The rest of Appalachicola was pretty nice after Porter Lake. We had some water crossings, these ti-ti strands (tie-tie is the pronunciation) that would be every 1/2 mile between nice dry pine areas and eventually Chris and I gave up taking our boots on an off and wading across and just put our water shoes on for the rest of the day.

    Right now we are coming up on a roadwalk. A nasty one. It’s worse than the 30+ one we did a few weeks ago. We’ve done 10 this morning and will do 44 in total by tomorrow. We’re planning about 30 tomorrow, which will now be our longest day ever. Do-able but probably not enjoyable. We actually have very little natural areas left to hike in, Econfina Creek WMA and Eglin Airforce Base being the two more prominent ones, a few small pieces including the beach at the end. But other than that it will be roadwalks and private land.

    Here are a few photos:


    Where the Aucilla River goes underwater. A pile of logs and other debris on the surface.

    Sinkhole on the Aucilla River

    Sunset on the Ring Levee campsite at St. Marks

    “The Cathedral” in St. Marks, a lot of old cabbage palms. Pretty cool!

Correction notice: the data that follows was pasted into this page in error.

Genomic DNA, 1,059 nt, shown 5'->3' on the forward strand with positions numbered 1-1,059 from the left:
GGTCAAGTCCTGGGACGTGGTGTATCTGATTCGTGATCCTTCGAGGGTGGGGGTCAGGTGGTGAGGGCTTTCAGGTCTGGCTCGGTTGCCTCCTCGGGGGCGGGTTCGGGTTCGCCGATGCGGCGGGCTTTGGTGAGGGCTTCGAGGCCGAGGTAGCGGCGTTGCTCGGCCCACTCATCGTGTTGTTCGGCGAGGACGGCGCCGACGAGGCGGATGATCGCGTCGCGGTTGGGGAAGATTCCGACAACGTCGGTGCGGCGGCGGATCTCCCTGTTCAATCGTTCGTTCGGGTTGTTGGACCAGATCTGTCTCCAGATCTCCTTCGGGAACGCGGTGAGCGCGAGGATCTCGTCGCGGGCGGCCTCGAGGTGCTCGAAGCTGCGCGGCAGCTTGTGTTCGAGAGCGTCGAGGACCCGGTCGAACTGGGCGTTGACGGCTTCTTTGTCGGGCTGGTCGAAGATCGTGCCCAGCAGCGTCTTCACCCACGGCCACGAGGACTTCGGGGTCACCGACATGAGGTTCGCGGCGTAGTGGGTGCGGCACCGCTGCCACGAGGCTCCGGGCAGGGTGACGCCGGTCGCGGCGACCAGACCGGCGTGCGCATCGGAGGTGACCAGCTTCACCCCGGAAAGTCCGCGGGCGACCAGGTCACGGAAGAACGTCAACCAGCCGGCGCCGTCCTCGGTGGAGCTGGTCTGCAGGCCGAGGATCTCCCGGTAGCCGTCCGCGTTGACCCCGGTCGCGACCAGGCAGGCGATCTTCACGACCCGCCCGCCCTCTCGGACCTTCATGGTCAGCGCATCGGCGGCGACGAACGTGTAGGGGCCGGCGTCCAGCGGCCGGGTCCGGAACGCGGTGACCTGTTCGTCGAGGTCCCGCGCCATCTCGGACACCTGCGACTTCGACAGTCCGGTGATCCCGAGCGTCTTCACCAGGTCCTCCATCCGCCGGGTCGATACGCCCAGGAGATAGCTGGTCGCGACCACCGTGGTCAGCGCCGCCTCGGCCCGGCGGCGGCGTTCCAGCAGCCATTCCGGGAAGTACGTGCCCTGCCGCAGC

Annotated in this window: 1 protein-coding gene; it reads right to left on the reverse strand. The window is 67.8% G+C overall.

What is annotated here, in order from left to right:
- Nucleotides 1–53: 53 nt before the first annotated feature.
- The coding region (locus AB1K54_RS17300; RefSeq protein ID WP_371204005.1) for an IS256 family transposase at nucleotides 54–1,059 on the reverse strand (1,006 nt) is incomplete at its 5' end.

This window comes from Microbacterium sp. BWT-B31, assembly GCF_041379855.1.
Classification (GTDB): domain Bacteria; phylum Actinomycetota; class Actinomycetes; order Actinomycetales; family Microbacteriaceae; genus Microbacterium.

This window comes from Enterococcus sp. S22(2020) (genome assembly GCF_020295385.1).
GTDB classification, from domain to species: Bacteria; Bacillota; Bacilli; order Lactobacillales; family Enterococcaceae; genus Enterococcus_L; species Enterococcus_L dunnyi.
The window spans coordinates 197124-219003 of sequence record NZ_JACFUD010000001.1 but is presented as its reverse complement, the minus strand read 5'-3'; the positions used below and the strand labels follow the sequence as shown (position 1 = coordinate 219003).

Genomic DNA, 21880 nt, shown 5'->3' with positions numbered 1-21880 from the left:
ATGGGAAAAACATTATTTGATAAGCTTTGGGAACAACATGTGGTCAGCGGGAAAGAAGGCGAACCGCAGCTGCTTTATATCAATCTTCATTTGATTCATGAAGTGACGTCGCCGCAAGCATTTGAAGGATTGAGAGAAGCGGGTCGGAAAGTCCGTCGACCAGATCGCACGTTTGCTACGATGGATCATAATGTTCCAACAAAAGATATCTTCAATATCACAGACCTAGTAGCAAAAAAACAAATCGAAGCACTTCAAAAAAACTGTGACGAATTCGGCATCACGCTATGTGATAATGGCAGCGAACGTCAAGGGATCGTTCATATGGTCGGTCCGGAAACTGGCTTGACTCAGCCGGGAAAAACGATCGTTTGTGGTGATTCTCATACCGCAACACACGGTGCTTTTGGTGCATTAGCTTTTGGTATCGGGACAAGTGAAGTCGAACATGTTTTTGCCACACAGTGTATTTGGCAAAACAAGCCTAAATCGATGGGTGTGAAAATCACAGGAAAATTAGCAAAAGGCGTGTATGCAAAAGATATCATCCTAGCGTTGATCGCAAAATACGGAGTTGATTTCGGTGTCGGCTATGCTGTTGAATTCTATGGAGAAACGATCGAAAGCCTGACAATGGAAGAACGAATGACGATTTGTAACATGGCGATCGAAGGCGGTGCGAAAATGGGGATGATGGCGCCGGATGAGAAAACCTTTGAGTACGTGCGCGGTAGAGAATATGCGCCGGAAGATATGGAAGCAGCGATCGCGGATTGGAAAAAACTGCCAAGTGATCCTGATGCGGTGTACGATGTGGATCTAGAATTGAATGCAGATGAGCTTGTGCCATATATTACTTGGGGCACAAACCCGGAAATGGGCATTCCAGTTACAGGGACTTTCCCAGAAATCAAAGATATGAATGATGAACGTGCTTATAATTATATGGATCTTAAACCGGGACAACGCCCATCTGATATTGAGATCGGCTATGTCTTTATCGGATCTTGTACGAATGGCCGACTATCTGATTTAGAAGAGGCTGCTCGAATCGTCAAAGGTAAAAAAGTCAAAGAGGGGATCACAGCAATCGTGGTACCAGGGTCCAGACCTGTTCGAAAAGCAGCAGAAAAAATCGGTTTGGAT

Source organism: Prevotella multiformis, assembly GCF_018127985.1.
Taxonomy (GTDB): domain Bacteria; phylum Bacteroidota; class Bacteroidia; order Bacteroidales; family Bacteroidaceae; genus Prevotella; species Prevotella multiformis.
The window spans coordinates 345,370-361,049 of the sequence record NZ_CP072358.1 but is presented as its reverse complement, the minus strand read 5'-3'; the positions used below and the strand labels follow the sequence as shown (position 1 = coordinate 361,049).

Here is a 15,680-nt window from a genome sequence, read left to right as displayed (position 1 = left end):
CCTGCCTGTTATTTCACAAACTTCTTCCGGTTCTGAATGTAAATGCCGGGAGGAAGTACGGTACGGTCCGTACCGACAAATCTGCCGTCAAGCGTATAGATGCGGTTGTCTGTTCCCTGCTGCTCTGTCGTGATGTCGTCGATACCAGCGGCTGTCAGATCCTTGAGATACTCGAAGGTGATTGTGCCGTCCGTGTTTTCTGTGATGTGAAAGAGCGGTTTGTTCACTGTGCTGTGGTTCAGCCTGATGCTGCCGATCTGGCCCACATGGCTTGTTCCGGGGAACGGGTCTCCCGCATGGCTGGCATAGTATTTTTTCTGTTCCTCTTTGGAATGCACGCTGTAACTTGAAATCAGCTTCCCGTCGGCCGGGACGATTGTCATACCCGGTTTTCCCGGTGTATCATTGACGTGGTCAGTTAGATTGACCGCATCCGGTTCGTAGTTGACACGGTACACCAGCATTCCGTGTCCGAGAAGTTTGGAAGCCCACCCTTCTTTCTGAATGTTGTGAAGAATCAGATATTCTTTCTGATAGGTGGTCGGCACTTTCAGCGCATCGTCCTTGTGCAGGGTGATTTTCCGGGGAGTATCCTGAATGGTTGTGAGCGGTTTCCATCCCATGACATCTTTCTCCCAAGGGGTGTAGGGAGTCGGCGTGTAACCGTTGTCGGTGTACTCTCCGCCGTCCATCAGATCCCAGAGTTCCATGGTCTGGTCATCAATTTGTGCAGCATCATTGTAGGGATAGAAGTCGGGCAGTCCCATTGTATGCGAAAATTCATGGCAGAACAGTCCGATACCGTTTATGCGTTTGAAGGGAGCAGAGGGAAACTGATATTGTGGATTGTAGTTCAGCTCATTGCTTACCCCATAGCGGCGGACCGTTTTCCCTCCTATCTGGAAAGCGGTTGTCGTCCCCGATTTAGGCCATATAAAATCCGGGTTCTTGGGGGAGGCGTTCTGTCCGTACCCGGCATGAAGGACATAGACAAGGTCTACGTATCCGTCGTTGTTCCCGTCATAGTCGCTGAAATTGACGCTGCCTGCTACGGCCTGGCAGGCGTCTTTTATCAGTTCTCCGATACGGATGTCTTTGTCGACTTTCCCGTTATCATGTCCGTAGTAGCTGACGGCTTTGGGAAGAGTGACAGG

Shephard Spring before the Wakulla Field Campsite in St. Marks. Small gator in here.

    Walking the forest roads around Bradwell Bay Wilderness to avoid the burn area.

    At Porter Lake in Appalachicola we met three people who were just kinda living in the woods. More on them later when I do my big write ups.

    Speaker and his pancake experiment

    “Ridley” relaxing at the Vilas Campsite in Appalachicola

    Through Shuler Bay in Appalachicola. One of the few areas with bog boards. Bog boards are needed in many more areas!!!!

    Not sure if I will update again or not before we finish. We hit a few more towns but I don’t think we are planning to stay in any of them unless we are caught in a roadwalk again and have to.

    Looking forward to a haircut, a pedicure (lost two toenails this trip) and food. My hiker appetite has just kicked in—of course, 11 days before we finish! Gah!